Behind the Image – “A Shepherd’s Chore”

A Shepherd’s Chore is a special image for me. It signifies many milestones or ‘checkpoints’ in my life and I’m grateful that I had the fortuitous opportunity to capture it.

"A Shepherd's Chore", Lesotho.


In a sense, it’s lucky that this image exists. From the context of my time in Lesotho to the kind of gear I had back then, chances were against this image coming to life. That’s not an attempt to bloat my ego, but rather a humble remark on the operation of this world.

It was the second day of 2018 when two of my dear friends and I visited Lesotho. We travelled around the Kingdom in the Skies for two weeks with my primary objective being to create a video for my YouTube channel. I, like many others, was under the illusion that a YouTube career is easy and glamorous. I can now say, with confidence, that it is not. Still, the video exists and it’s a creation I’m proud of.

Milestone 1 - Truthfully Expressing Myself through Art

The storyline of the video very much reflected the state of mind I was in at the time. Unbeknownst to me, I was in fact struggling with the onset of depression. The source of it is a mystery, but from the video one could assume that eco-anxiety was partly to blame.

While Lesotho is beyond beautiful and so very untouched & wild, I couldn’t look past the country’s plagues — industrialisation under full swing in the capital Maseru, diamond mines popping up on a seeming weekly basis, and the water from their biggest source, the Katse Damn, being siphoned away by South Africa and leaving drought in its wake.

I was actively looking for beauty, but also for atrocity. The video balances these two and expresses how I feel about the world.

Milestone 2 - Influence in Art is a Two-Way Street

It was outside of the video’s context, and out of nowhere, that this young shepherd appeared ahead of me in the middle of nowhere. Perhaps 12 years of age, he was lugging the load to his village in the blazing heat. As I drove past him, he mimed a drinking action. I pulled over, wound down my window, greeted him, and passed him a bottle of water.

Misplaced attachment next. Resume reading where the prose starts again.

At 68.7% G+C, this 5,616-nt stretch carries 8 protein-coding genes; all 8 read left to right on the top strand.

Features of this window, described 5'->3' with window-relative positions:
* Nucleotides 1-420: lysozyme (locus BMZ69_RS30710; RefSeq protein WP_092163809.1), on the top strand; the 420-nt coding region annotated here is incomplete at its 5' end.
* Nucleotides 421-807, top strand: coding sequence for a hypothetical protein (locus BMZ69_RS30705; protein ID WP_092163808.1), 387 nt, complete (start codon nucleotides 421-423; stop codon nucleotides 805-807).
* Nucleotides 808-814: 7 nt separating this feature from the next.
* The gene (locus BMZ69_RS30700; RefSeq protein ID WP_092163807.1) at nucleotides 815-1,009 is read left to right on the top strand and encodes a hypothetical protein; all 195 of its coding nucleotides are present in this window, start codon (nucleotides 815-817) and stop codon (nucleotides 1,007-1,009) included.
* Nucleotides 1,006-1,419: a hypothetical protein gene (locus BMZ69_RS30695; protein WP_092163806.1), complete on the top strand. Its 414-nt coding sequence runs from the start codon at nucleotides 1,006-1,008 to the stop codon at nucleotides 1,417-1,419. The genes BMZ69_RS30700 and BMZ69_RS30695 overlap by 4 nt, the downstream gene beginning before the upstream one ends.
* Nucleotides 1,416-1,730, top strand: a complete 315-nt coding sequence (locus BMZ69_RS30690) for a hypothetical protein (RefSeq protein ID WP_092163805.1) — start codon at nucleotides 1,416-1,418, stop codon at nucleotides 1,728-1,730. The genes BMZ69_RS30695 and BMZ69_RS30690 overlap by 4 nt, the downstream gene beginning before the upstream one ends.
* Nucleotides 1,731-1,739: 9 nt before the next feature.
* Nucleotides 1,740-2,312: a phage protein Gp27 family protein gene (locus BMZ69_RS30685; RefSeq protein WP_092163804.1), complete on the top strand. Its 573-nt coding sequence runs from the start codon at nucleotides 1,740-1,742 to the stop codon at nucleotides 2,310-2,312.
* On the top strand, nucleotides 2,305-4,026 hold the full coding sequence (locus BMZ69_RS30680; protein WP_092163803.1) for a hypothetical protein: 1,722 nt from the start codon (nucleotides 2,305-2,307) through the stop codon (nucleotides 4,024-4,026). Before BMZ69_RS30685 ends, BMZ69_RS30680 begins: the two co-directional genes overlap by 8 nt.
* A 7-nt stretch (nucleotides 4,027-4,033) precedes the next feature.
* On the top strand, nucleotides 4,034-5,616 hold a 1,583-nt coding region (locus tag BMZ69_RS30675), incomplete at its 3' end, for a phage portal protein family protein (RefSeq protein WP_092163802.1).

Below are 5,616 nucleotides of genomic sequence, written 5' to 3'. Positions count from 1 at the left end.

He accepted the bottle, took a tiny sip, and promptly handed it back. 

The kindness & respect in that simple action brought my world to a halt. If I had been that thirsty, on that sandy road, in that baking heat, I would surely drink as much as I could. This moment sent me on an internal journey of self-questioning, one that I still sometimes find myself on.

I went on to spend some time in his tiny village nearby, chatting to other shepherds. What I realised is that while I was out there looking for negativity, they were focused on the positive. As I reflect on this now, a few years later, I want to incorporate this into my code of how I lead my life. It doesn’t come naturally to me, but I’ll try.

It’s a privilege to be influenced by the subject I get to capture, and to influence them and my audience to some extent. It’s a cycle that everyone is affected by — perhaps this is the most beautiful component of art.

Milestone 3 - Being Proud of my Work

The final checkpoint that this image signifies is personal pride in a photo I’ve taken. As soon as I snapped it and reviewed it on the back of my camera, I knew that it was a good photo. One that could finally somewhat rival ‘the professionals’. After years of photography, I finally believed that perhaps I had some talent to work with.

Still, it took me another three years to work up the courage to print, frame, and sell this piece along with 14 others in my first fine art collection, Beyond the Borders.

The African Spirit

Much has been said about the openness, depth, and truthfulness of the African Spirit. Africa is known as “the heart of the world”. There’s a mystery to this that I hope to explore sooner rather than later. 

I’m grateful that this little encounter gave me a taste of what awaits.

"Cloaked in the Skies", Lesotho
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